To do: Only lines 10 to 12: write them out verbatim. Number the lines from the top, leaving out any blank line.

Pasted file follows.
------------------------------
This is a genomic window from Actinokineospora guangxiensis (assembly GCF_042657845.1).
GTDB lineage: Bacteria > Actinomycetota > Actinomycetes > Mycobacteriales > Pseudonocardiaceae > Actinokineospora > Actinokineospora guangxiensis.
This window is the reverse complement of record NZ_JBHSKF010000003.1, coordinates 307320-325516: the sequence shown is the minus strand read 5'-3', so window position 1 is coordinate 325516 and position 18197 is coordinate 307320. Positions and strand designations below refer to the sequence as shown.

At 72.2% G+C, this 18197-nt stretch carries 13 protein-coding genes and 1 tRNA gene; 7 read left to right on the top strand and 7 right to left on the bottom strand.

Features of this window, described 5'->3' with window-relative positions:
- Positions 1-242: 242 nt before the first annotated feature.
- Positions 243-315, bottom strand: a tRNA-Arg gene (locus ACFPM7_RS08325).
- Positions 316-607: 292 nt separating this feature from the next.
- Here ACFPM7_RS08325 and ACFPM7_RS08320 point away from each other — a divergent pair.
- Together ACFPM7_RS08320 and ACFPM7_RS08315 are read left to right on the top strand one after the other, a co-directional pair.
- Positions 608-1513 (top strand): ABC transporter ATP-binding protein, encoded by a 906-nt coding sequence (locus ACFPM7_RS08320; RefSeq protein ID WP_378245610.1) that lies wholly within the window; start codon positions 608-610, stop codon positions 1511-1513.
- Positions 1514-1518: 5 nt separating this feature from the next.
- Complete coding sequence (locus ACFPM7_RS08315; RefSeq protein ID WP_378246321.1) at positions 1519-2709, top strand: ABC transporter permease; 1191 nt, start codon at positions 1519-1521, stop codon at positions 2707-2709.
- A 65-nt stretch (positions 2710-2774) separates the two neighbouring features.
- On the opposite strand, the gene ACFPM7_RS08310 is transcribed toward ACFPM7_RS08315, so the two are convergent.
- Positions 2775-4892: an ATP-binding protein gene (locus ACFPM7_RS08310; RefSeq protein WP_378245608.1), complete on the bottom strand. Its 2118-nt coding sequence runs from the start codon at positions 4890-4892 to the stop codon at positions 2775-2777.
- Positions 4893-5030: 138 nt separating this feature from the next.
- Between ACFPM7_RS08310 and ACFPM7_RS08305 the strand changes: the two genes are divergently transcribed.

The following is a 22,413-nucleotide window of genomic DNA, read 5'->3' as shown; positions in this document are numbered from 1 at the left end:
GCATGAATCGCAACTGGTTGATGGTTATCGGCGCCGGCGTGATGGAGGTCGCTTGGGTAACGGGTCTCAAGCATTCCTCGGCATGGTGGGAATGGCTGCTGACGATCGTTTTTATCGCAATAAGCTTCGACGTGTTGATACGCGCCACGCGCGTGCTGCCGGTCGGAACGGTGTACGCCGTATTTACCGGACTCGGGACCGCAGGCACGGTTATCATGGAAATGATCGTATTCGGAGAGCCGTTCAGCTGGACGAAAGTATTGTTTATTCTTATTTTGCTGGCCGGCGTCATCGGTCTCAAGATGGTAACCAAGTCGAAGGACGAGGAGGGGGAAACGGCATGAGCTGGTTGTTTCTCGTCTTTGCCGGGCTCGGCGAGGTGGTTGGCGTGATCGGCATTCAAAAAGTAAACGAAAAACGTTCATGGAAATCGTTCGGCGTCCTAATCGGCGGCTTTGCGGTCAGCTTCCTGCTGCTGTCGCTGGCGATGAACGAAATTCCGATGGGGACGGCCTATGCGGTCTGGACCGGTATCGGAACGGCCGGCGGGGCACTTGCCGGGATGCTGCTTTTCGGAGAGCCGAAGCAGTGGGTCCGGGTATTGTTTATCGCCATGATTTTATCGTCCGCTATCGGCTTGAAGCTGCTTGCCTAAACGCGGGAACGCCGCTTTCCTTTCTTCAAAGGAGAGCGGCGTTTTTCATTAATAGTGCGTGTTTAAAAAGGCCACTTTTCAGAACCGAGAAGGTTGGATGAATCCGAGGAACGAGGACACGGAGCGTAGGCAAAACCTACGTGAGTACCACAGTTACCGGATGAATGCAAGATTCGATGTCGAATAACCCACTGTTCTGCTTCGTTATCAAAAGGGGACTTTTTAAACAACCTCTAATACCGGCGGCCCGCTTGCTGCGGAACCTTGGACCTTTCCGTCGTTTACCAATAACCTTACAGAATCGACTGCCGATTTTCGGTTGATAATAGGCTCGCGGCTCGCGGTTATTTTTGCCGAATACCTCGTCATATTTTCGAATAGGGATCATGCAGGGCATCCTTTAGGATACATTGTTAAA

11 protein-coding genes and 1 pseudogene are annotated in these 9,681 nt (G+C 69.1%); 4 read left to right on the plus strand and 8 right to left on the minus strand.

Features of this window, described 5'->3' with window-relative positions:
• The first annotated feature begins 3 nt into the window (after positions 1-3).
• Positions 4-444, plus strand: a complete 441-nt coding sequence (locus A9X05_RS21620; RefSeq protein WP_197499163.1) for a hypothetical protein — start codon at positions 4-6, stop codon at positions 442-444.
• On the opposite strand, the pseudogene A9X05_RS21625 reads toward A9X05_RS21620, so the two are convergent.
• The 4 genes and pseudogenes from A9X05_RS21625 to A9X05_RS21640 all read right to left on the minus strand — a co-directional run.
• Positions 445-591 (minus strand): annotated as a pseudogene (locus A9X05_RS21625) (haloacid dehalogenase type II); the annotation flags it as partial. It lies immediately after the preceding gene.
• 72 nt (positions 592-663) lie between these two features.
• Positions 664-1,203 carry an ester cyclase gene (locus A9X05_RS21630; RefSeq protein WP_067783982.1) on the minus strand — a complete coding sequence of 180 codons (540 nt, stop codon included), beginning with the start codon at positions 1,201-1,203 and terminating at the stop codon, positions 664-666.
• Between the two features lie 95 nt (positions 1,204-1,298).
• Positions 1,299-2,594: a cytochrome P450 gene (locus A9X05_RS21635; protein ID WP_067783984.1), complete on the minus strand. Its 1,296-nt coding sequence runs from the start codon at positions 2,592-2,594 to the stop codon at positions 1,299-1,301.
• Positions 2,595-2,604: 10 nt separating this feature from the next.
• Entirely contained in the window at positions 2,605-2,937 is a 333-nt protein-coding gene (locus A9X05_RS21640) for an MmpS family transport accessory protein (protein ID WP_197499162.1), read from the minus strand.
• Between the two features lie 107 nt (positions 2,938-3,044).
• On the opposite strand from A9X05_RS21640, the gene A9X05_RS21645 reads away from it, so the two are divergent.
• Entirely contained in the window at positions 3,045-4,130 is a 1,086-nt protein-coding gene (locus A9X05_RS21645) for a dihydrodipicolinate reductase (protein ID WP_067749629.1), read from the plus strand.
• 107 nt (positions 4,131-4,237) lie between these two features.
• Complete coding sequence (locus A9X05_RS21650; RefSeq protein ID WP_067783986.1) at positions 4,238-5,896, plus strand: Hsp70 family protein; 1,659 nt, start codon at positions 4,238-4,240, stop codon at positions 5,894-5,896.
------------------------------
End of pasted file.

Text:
- Together ACFPM7_RS08320 and ACFPM7_RS08315 are read left to right on the top strand one after the other, a co-directional pair.
- Positions 608-1513 (top strand): ABC transporter ATP-binding protein, encoded by a 906-nt coding sequence (locus ACFPM7_RS08320; RefSeq protein ID WP_378245610.1) that lies wholly within the window; start codon positions 608-610, stop codon positions 1511-1513.
- Positions 1514-1518: 5 nt separating this feature from the next.